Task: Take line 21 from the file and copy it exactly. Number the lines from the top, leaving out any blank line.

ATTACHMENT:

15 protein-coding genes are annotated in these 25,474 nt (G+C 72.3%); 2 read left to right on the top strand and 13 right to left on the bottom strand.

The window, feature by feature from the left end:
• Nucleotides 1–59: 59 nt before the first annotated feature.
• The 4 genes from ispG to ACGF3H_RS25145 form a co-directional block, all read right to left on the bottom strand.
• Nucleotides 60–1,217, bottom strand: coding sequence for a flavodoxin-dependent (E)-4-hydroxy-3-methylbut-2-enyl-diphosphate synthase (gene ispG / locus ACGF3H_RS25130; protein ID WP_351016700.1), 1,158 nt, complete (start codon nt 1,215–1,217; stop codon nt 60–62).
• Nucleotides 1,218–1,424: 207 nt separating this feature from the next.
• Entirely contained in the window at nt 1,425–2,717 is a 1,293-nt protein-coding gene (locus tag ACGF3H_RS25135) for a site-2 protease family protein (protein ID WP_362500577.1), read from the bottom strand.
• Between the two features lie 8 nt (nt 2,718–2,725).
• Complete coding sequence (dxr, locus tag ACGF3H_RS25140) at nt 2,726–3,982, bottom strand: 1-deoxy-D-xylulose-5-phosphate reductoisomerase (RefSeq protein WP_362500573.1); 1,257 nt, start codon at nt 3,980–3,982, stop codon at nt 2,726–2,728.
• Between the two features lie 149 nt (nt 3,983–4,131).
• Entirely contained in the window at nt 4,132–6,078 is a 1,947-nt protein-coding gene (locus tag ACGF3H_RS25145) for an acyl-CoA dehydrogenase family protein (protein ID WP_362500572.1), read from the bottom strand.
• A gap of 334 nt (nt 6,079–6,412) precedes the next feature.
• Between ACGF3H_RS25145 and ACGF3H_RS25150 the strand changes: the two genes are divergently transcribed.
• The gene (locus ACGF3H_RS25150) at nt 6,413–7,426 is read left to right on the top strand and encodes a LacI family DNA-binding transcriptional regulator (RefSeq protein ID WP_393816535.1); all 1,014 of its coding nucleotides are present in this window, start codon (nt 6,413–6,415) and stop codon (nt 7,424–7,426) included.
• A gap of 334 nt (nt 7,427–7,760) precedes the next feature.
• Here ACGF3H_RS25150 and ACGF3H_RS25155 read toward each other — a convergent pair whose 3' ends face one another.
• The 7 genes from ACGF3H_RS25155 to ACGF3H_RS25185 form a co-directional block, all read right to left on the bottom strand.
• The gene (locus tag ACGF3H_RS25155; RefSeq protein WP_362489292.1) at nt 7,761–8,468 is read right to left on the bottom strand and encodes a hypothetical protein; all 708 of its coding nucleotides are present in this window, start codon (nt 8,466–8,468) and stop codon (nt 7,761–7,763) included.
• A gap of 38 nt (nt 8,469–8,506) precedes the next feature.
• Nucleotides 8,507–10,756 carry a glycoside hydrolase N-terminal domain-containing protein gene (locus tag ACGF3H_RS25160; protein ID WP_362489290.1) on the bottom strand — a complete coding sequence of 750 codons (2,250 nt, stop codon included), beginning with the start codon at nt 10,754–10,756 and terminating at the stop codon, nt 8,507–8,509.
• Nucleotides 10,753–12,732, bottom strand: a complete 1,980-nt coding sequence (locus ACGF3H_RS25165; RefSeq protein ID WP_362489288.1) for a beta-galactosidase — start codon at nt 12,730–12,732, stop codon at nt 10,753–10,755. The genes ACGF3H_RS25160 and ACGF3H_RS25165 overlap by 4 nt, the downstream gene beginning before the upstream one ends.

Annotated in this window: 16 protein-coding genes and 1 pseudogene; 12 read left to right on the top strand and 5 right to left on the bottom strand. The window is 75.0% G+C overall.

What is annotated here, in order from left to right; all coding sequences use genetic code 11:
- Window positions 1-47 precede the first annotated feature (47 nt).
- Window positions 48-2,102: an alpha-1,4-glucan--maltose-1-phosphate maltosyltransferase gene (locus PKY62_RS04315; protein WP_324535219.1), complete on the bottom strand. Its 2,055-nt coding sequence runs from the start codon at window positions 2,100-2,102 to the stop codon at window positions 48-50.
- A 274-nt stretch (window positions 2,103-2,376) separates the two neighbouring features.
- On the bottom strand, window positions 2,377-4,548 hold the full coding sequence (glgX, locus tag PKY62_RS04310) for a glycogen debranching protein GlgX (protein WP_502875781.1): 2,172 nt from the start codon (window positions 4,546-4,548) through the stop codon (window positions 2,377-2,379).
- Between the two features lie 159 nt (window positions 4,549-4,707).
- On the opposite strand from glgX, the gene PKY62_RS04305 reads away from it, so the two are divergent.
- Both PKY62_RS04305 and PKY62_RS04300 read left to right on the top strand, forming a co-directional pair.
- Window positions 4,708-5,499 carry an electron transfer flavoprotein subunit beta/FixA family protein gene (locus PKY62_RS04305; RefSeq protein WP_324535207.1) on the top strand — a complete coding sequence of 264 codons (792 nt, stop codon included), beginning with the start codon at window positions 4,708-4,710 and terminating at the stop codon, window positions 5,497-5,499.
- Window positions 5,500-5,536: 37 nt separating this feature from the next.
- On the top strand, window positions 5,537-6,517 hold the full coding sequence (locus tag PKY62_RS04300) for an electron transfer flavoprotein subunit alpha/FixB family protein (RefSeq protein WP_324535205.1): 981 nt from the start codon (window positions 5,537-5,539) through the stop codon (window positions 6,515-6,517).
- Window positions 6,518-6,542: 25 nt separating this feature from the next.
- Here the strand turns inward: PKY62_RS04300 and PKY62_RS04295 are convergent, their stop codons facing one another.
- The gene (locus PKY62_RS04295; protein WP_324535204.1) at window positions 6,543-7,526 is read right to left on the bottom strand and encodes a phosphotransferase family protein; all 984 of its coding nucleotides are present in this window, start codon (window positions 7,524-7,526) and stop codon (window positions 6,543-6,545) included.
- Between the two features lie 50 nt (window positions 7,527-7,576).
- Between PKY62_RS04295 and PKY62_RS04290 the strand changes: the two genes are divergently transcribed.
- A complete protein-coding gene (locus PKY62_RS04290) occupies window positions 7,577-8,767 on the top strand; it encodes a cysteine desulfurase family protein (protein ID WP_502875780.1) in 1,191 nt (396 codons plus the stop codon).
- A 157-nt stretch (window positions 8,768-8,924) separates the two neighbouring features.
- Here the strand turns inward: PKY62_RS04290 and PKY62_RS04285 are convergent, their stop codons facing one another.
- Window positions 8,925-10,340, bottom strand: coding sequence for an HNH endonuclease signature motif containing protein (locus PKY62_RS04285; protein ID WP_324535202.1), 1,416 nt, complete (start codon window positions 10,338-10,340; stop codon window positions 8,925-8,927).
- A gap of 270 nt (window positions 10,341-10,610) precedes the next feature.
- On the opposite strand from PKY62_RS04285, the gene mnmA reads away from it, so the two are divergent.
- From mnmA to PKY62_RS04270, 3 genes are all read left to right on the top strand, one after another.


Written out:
• Nucleotides 10,753–12,732, bottom strand: a complete 1,980-nt coding sequence (locus ACGF3H_RS25165; RefSeq protein ID WP_362489288.1) for a beta-galactosidase — start codon at nt 12,730–12,732, stop codon at nt 10,753–10,755. The genes ACGF3H_RS25160 and ACGF3H_RS25165 overlap by 4 nt, the downstream gene beginning before the upstream one ends.